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Waxahatchee Basks in the Glow of a New Light With Tigers Blood

The singer-songwriter’s sixth album is a warm, comforting friend in a messed up world.

by Fraser Hamilton

Katie Crutchfield’s music, performing as Waxahatchee, has emerged from darkness and into a sunnier space of sound in recent years. 2017’s Out in the Storm, a murkier and rock-focused record, grew into 2020’s Saint Cloud, a bright and hopeful Americana epic about the singer’s newfound optimism and sobriety. With Tigers Blood, Waxahatchee’s sixth solo album, the Kansas City-based songwriter stays in that warm space of breezy folk music, conjuring up images of hot southern landscapes and dusty homes surrounded by overgrowth.

With titles throughout the album like “Evil Spawn,” “Ice Cold,” and “Bored,” you might think Tigers Blood would be a more sombre affair. Instead, it evokes the relaxed feelings of summer’s dog days, as Crutchfield herself said she wrote it during a “hot hand spell” while on tour. Even the album’s title comes from the red, syrupy flavouring used in snow cones and freezies.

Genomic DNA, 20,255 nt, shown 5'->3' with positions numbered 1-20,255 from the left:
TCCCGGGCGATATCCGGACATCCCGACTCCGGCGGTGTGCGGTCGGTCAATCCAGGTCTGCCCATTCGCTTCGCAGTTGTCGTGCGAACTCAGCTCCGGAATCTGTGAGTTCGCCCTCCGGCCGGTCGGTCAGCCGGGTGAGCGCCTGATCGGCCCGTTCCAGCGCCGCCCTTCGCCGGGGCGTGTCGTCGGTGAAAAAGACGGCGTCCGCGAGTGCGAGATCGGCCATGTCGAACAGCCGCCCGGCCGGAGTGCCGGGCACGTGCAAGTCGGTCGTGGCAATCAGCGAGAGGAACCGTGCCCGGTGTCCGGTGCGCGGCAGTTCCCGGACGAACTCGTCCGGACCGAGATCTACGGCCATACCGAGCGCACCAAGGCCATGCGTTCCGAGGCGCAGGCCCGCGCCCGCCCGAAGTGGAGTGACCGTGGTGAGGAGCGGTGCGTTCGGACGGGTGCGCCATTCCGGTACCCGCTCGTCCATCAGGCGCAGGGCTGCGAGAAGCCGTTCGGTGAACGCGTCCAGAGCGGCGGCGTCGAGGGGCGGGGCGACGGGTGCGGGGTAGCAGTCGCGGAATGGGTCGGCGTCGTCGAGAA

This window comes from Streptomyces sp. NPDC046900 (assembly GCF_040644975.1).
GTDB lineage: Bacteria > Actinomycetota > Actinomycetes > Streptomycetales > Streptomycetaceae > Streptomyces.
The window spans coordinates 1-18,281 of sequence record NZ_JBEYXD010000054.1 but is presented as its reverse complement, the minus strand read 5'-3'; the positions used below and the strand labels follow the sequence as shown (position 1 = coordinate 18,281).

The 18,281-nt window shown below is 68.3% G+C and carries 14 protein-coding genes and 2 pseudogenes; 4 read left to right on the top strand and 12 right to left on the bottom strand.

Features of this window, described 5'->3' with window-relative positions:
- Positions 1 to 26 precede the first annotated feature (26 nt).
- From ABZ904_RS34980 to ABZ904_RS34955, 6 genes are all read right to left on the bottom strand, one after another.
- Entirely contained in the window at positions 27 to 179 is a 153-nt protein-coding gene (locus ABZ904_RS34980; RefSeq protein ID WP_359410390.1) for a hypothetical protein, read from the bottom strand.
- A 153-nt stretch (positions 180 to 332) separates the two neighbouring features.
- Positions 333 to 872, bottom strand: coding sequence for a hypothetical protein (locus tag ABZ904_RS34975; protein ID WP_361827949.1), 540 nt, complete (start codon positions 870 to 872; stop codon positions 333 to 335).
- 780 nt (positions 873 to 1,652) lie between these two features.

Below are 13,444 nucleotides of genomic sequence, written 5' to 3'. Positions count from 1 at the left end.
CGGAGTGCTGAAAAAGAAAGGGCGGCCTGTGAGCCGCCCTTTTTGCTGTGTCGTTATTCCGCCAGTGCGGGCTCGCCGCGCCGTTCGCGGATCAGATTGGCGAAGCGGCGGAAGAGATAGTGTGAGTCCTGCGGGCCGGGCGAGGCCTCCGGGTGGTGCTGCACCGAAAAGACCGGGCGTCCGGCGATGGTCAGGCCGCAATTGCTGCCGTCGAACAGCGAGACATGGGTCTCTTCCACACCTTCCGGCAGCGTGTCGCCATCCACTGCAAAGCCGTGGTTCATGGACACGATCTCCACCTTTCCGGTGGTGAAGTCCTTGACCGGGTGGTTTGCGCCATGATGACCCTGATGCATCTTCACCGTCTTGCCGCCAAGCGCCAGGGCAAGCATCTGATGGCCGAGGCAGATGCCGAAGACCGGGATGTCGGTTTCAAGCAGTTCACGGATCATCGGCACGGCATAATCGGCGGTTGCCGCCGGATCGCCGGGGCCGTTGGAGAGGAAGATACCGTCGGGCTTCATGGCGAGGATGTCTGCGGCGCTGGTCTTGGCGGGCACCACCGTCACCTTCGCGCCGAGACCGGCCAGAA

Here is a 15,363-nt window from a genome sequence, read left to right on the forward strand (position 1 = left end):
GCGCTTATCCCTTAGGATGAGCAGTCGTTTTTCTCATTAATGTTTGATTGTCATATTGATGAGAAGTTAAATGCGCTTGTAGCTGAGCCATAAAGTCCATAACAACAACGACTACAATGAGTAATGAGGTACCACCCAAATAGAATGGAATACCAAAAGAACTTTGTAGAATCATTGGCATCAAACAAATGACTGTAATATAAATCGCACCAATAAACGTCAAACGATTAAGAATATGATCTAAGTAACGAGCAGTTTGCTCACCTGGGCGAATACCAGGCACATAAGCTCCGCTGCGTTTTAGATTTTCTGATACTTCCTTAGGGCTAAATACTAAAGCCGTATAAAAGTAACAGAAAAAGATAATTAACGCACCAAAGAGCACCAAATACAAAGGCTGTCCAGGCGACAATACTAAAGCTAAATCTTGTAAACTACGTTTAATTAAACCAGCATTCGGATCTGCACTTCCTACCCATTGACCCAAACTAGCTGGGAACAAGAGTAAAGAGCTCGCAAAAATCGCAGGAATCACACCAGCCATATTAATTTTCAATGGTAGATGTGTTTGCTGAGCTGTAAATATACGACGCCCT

“Hail the darkness you can befriend,” Crutchfield sings on “Crimes of the Heart,” a slower country ballad that encourages the listener to make peace with their demons. “It comes from within.” With the help of fellow indie rocker MJ Lenderman on guitar and backing vocals, Waxahatchee keeps proving she’s a master of capturing warmth and quiet contemplation through her music, thanks to her unique voice and sharp lyricism. It’s a much-needed balm in today’s chaotic climate.